The medical rescue jet suit flies like ‘Iron Man’

BrotherGravity Industries designed “flying” suits that can fly over water, across mountains, help shorten travel time, access to emergency patients.

Richard Browning, founder of Gravity Industries, a pioneering technology company in the UK, announced that it had patented and successfully tested the world’s first jet medical suit, on September 29.

The suit can help wearers overcome gravity challenges, fly over water, cross mountains and land with absolute precision. This is part of a new special service that is being tested in Lake District, UK.

With the consent of the ambulance service directors, the medical team will be dressed in this compact jet suit, flying over difficult terrain and reaching patients in a short period of time.

Andy Mawson, chief operating officer and medical staff at GNAAS, the air ambulance service company Great North, said it was difficult to carry medical kits on the slopes around the lake, because slope of the ridge. But with the quick assist vehicle and jet suit, there are certainly significant changes in the way people find and assist in distress are sure.

Currently, the jet suit can fly continuously for 5 minutes, reducing rescue time from 25 minutes walking to 90 seconds.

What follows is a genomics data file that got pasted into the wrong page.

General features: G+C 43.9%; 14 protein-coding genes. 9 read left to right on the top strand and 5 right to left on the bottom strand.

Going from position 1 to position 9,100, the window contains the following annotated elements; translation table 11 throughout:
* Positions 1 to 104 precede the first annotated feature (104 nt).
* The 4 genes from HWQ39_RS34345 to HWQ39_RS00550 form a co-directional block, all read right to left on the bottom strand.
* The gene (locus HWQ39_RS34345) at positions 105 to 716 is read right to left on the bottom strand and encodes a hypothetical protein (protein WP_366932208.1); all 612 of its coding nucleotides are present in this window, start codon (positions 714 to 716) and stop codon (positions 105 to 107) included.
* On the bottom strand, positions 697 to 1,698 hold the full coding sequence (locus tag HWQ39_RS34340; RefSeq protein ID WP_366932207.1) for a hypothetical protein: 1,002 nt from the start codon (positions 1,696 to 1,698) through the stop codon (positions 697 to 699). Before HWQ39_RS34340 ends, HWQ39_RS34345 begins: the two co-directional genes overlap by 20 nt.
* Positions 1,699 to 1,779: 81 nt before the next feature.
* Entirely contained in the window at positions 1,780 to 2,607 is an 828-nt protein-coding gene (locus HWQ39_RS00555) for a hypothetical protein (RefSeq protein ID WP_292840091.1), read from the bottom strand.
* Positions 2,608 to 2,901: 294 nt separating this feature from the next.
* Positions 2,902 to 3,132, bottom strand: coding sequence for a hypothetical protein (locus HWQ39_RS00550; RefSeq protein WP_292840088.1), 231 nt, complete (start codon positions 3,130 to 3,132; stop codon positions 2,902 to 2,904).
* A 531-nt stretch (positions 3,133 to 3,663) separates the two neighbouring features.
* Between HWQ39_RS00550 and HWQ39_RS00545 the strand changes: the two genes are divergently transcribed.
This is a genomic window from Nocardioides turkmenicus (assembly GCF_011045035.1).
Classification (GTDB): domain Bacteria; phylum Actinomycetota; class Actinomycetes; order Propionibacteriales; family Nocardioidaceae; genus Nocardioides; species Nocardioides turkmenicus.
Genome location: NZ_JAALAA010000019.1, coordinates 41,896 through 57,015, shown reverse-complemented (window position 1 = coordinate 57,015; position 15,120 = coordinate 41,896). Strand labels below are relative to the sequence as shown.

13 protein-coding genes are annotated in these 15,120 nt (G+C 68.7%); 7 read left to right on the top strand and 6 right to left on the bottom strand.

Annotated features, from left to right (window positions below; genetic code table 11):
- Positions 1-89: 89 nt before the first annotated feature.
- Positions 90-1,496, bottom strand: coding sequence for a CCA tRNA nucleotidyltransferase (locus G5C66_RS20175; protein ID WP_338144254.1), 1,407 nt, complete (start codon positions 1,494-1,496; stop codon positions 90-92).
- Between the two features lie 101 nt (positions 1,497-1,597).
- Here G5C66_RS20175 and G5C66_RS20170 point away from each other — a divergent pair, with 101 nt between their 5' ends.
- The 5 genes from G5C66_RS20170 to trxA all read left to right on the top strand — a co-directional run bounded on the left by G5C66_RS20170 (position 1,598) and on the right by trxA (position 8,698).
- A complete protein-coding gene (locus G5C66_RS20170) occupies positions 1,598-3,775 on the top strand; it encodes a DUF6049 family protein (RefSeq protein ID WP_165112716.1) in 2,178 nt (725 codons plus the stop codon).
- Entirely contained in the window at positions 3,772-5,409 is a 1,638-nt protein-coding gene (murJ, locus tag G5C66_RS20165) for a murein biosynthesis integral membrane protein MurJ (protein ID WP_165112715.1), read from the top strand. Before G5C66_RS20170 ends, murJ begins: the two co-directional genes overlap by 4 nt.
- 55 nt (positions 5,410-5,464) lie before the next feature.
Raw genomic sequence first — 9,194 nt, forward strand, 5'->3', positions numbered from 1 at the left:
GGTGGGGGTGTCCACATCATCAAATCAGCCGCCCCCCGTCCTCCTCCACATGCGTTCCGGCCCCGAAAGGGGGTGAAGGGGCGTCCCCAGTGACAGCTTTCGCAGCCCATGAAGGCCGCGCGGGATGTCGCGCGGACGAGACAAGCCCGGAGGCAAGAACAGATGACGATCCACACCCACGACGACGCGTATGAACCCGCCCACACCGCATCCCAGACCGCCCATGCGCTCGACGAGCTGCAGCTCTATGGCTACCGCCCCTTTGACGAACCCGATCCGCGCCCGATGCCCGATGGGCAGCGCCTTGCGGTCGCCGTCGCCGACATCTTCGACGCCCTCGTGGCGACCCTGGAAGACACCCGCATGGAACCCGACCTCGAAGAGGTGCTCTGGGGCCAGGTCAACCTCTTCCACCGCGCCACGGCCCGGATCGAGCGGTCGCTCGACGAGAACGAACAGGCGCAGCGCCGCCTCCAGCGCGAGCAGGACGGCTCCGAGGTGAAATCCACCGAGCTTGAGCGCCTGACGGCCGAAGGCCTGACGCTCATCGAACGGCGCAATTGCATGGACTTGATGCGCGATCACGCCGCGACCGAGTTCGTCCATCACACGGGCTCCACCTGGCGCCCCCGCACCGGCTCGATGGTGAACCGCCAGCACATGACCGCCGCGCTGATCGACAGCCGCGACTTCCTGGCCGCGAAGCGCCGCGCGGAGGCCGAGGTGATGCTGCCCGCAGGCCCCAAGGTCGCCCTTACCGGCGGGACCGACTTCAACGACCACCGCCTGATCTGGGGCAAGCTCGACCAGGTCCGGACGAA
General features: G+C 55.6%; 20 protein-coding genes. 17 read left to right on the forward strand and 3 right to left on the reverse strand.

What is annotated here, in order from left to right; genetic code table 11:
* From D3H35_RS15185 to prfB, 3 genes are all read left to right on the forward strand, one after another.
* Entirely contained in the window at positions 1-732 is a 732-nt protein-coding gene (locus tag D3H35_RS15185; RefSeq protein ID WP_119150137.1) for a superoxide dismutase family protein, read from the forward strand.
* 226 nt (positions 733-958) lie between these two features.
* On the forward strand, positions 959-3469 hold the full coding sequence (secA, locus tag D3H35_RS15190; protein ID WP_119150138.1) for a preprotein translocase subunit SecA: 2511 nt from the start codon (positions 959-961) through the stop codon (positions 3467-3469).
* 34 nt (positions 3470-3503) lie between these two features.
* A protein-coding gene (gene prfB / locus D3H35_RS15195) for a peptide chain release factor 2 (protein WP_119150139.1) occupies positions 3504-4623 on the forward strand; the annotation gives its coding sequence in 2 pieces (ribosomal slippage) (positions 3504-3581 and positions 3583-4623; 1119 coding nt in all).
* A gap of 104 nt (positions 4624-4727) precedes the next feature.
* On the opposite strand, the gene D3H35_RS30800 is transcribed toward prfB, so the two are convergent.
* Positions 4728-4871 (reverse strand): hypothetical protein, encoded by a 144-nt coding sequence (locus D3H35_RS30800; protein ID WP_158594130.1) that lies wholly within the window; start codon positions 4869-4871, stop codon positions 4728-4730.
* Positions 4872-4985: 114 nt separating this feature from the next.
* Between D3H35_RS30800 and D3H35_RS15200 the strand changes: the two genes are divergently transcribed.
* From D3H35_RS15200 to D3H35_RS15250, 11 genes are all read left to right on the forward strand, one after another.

Mawson added: “If someone has a heart failure on top of Helvellyn, we can use a jet suit and bring the defibrillator in in as little as eight minutes. Right now, our planes also take. 20-25 minutes to arrive “.

Richard Browing dressed in jet suit during rehearsal in Lake District, UK on September 29. Image: AP

During the test flight, inventor Richard Browing looks like Iron Man from the Marvel superhero movies. He ordered the suit at Langdale Pikes, where he had to look for a group of pedestrians to simulate a search for people in distress.

Richard Browing flew over the lawns 3-6 meters high. Within minutes, he found a woman and a girl, while a similar search by road would take more than an hour.

“In the past, we couldn’t be sure of the practical effect. But now, given what we’ve been seeing, it has to be really amazing,” said Mawson.

According to Mawson, the exercise shows the enormous potential of jet suits in providing urgent medical care. Medical staff are able to fly over the top of Mount Helvellyn, Britain’s third highest mountain, in just eight minutes.

GNAAS is making some changes to Browning’s suit before applying it next summer.

The jet has a capacity of 1050 bhp (brake horsepower), retail price of 340,000 pounds (more than 400,000 USD), top speed about 129 km / h, high flying 12,000 ft (equivalent to 3.6 km). In fact, the jet will be operated at a lower altitude to ensure safety.

The suit is fitted with two micro-jet engines per arm, one in the rear allowing motion control.

Over the past three years, Browning says Gravity has made more than 100 flights in 30 countries. Emergency emergencies are one of the areas the company is actively pursuing, along with the launch of new commercial training flights.

“We are only discovering very primitive potential in terms of what this technology can deliver,” said Browning.

Nguyen Ngoc (Follow The Guardian )


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